HCA Houston Healthcare - September 15, 2023

Alexis Morrow had never played pickleball before, but was excited to try her hand at America’s fastest-growing sport when a friend invited her at a community court in northeast Houston.

Within 30 minutes of picking up a paddle, Morrow, a regularly active 30-year-old with a passion for running, heard a discerning pop in her knee. She completely tore her ACL and meniscus.

Alexis Morrow, one hour before playing
pickleball for the first time.

Pickleball is a cross between tennis, badminton and Ping-Pong. It has become a huge trend in recent years, with more than 36.5 million players picking up the sport last year alone, according to a report by the Association of Pickleball Professionals. But, as it continues to soar in popularity, the sport is also taking a toll on players’ wrists, knees and shoulders.

"In the last three to six months, I've seen at least two to three pickleball injuries per week," says Dr. Ronak Patel, a board-certified orthopedic surgeon affiliated with Texas Orthopedic Hospital, who treated Morrow in June.

Pickleball may seem harmless because of its silly-sounding name, but it can be a demanding sport for players at any age, Dr. Patel says. With its quick stops and starts, and lunging and twisting, it's especially hard on seniors who have taken a liking to the sport because of its accessibility and reputation for being low-impact.

“It's actually kind of remarkable that we have patients in that age group who are doing this kind of sport, so that's a great thing,” says Dr. Patel. “But having known that, these patients are already more active and have had other injuries, and they're a little bit more prone to exacerbating some of these injuries.”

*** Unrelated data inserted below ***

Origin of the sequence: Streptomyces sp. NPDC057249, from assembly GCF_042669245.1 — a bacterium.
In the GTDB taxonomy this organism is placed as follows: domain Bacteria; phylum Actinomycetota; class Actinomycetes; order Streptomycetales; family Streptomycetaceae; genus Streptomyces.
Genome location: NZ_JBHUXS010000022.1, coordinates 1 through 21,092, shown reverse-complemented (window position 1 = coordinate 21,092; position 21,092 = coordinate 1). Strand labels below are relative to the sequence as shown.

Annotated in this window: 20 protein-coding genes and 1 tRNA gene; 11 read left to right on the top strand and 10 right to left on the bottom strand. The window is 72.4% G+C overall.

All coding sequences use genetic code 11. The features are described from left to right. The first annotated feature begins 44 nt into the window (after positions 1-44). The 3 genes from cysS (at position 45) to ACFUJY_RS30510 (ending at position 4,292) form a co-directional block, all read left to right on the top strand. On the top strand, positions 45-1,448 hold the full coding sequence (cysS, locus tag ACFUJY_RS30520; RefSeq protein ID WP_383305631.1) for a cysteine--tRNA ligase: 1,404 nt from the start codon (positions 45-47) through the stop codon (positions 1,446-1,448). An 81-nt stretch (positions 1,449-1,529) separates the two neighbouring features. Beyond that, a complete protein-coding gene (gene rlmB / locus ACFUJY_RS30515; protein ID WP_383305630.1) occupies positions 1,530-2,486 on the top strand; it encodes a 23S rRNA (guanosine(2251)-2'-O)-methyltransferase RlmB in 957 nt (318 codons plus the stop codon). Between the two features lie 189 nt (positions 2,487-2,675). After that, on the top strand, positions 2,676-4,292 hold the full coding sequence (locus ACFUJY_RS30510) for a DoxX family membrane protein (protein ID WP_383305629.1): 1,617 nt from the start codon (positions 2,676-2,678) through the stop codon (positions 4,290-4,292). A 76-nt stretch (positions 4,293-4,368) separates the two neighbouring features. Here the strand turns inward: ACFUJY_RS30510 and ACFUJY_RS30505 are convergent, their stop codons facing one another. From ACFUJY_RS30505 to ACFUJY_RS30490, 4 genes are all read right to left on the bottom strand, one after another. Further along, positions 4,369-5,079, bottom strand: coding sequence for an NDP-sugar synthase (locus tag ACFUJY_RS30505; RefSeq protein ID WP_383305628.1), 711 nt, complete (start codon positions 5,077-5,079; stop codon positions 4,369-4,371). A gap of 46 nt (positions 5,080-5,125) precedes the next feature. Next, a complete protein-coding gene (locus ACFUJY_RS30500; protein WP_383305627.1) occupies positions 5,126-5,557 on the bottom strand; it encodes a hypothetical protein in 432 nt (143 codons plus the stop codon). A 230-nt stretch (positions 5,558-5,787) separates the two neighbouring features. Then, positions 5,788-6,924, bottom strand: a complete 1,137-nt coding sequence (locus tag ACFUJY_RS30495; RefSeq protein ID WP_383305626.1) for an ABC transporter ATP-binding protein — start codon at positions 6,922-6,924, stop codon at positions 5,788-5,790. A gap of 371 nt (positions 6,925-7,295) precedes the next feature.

Pickleball injuries are typically the result of a fall or stumble, or from overuse injuries that build over time. Knowing how to stay safe on the court is key to injury prevention, Dr. Patel says.

How to avoid pickleball injury

Dr. Ronak Patel, orthopedic surgeon
affiliated with Texas Orthopedic Hospital.

The most common injury Dr. Patel sees is lateral epicondylitis, commonly known as 'tennis elbow' and now ‘pickleball elbow.' It is typically caused by overuse of the forearm muscles, which can lead to pain, micro tearing, inflammation and weakness.

For players who experience minor sprains and strains courtside, Dr. Patel recommends using the RICE method, which stands for rest, ice, compress and elevate. For more serious and persistent injuries, such as the one Marrow experienced, seek prompt medical care from an orthopedic or sports medicine specialist.

Since her pickleball injury, Marrow has undergone surgery to reconstruct her ACL. With a 6 to 9 month estimated recovery time frame, she attends physical therapy twice a week and uses crutches to get around. She says she is looking forward to the day she can bend her knee fully, though admits she does not see any more pickleball in her future.

"To reduce the risk of injury, eat well, hydrate, and do warmup and cool-down exercises before and after playing," Dr. Patel says. He added performing strength training and conditioning exercises for injury-prone areas of the body, such as shoulders, hips and quad muscles, can also help prevent injury.